Also called the Jesse Shepard house, this architectural marvel was built in 1887. It’s considered by some to be the finest example of Queen Anne architecture on the West Coast, plus it’s rumored to be haunted by two ghosts! In the more recent past it was a museum, but eventually fell into disrepair. It’s currently being renovated. Hopefully it should reopen next year!
Jesse Shepard, born in London in 1848, was a famous, flamboyant European musician. While performing for Alexander II of Russia, Jesse was introduced to the Czar’s medium who taught him how to conduct seances. Shepard became obsessed with spiritualism, and after moving to San Diego at the suggestion of a local spiritualist society, built the Villa Montezuma to his own exact specifications.
Included in the amazing house are highly ornate towers and stained glass windows. It’s interior is just as imaginative, and is said to contain secret passages. Several gargoyles can be spotted should you walk down the sidewalk. Just the sort of place to hold seances! And Shepard held many! He claimed to have spoken with the spirits of Mozart, Beethoven and Shakespeare, just to name a few.
Today it’s rumored that the Villa Montezuma is haunted by a man who hung himself in the observatory tower. And by Jesse Shepard himself! Unexplained piano music is said to be heard coming from the historical mansion late at night!
Here are two sunnier photos I took on a later date…
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I was going through some of the photos I took while walking along the boat channel at Liberty Station. This elegant clock donated by the Rotary Club has always struck me as odd–it stands for no reason on what is essentially a nature path among palm trees.
But something else seemed a bit weird in this pic. There seemed to be a small dot directly above the clock. I magnified the image and discovered a UFO! Looks to me like a distant flying saucer!
I thought the strange dot might be an aircraft taking off from nearby Lindbergh Field, but it’s way too small and doesn’t look like any airplane. What is it???
Whether or not you believe in the paranormal, the world famous Whaley House is undeniably an interesting place!
This rather plain-looking house, located near the center of Old Town at 2476 San Diego Avenue, fairly oozes with history. And it is said by some to be the most haunted house in America!
Now a museum, the Whaley House was built in 1857 by Thomas Whaley, a New York businessman who originally came to California for the gold rush of 1849. It was the very first two-story brick building in San Diego, built in the Greek Revival architectural style. In addition to being the Whaley family residence, at different times it served as the location of a general store, a county courthouse, a commercial theater, a ballroom, a school and polling place.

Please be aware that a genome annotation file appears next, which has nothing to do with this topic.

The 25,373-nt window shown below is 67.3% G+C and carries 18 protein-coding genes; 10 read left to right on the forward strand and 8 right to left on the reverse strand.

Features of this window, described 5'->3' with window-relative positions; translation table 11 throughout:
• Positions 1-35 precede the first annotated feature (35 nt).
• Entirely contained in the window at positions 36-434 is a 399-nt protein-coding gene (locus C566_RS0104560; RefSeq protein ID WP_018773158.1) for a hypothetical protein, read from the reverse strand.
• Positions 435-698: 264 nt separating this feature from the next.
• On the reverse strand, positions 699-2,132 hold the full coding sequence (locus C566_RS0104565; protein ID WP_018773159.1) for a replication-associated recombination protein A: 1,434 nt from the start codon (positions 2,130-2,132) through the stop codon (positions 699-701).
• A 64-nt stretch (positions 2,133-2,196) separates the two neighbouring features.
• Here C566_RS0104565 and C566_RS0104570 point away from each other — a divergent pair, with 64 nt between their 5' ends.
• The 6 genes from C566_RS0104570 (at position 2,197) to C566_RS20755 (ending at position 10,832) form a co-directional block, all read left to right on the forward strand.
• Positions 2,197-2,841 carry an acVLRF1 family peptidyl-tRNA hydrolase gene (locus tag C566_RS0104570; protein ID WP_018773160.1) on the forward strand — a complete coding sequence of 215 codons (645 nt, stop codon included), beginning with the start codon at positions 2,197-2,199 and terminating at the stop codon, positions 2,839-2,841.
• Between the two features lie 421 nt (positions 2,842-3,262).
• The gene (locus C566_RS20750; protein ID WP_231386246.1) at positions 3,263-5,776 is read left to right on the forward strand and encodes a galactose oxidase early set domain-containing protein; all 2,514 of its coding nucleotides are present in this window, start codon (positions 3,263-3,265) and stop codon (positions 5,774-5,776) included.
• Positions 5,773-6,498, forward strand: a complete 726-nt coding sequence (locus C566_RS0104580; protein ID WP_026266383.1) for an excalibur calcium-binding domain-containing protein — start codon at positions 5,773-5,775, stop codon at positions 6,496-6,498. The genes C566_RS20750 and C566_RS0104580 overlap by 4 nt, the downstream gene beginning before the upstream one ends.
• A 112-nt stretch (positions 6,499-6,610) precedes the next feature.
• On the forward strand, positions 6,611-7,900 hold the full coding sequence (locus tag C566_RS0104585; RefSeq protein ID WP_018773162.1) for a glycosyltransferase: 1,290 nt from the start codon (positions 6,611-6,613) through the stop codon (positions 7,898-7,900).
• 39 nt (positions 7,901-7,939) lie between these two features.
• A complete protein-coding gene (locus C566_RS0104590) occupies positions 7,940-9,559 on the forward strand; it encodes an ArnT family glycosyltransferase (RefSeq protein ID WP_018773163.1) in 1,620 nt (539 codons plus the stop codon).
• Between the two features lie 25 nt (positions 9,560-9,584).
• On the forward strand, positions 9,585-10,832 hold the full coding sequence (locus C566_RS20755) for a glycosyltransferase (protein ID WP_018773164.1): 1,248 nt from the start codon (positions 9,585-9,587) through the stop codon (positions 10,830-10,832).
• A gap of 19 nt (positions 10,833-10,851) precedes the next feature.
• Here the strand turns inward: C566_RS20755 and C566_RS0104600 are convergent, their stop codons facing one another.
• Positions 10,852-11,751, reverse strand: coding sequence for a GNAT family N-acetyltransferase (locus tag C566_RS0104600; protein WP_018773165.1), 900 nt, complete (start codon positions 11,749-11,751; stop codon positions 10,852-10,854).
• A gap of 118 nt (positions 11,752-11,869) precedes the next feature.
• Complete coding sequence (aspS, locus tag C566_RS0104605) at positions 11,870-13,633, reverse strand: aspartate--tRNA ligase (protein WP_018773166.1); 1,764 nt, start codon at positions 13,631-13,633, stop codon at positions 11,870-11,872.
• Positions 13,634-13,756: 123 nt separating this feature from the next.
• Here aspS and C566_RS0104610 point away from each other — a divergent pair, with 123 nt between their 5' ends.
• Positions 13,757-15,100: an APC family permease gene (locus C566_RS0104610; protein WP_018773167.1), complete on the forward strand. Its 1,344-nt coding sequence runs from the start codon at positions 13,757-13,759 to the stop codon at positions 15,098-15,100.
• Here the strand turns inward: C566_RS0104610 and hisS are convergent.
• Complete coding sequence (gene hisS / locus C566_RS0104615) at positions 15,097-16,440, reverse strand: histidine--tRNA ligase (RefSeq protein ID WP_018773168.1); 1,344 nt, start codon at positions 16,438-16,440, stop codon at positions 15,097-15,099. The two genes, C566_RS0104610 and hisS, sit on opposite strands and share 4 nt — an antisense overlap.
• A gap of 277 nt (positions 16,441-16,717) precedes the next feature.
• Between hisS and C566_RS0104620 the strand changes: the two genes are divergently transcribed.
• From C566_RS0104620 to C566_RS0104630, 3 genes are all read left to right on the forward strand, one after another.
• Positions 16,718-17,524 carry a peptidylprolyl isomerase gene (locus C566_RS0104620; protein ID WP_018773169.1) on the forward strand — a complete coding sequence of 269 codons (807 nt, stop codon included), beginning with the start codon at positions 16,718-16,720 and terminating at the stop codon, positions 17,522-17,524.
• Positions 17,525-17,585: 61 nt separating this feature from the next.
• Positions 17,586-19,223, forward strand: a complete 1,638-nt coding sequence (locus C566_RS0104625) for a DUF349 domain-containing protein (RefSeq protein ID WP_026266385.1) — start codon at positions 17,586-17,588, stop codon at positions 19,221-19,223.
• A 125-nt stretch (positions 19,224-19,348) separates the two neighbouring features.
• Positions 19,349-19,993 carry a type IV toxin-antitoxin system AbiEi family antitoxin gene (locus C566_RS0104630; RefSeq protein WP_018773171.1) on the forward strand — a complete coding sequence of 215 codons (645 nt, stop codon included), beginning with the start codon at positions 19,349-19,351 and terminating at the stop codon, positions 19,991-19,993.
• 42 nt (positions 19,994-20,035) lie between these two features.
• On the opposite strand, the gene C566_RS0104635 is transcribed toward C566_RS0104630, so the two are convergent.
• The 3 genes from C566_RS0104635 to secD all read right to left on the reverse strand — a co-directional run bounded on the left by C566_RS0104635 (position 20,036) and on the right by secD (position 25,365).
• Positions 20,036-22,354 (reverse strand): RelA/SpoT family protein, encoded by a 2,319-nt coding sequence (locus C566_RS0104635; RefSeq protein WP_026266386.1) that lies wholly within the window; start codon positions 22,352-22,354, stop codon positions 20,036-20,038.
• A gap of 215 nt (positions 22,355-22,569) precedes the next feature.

Various murders, hangings, suicides and untimely deaths have occurred in and around the Whaley residence. Up to half a dozen different dead Whaleys are said to linger as ghosts. The place has developed such a reputation as a haunted house that the museum offers late night ghost hunting tours. Over 100,000 people visit the museum annually.
Several months ago I happened to find myself near the Whaley House with a little free time. Seeing a docent dressed in a period costume standing on the front porch, I made my way over to speak with her.
She was very friendly. She seemed sincere when she claimed to have had several ghostly experiences in the Whaley House. She claimed that she’s heard footsteps pacing in the upstairs theater when nobody was present. She’s also seen a strange shadow moving back and forth on an upstairs wall, with no perceptible source.
The cashier at the gift shop next door claimed to have seen the mysterious shadow, as well. I asked her if she believed in ghosts, and she carefully remained neutral. I was interested to see that many books and souvenir in the gift shop concern the museum’s spooky reputation, including shirts that read “Got Ghosts?”
Life Magazine and Travel Channel’s America’s Most Haunted have both called the Whaley House the most haunted house in America. The Whaley House has appeared on numerous popular television shows and firmly established itself in the popular culture.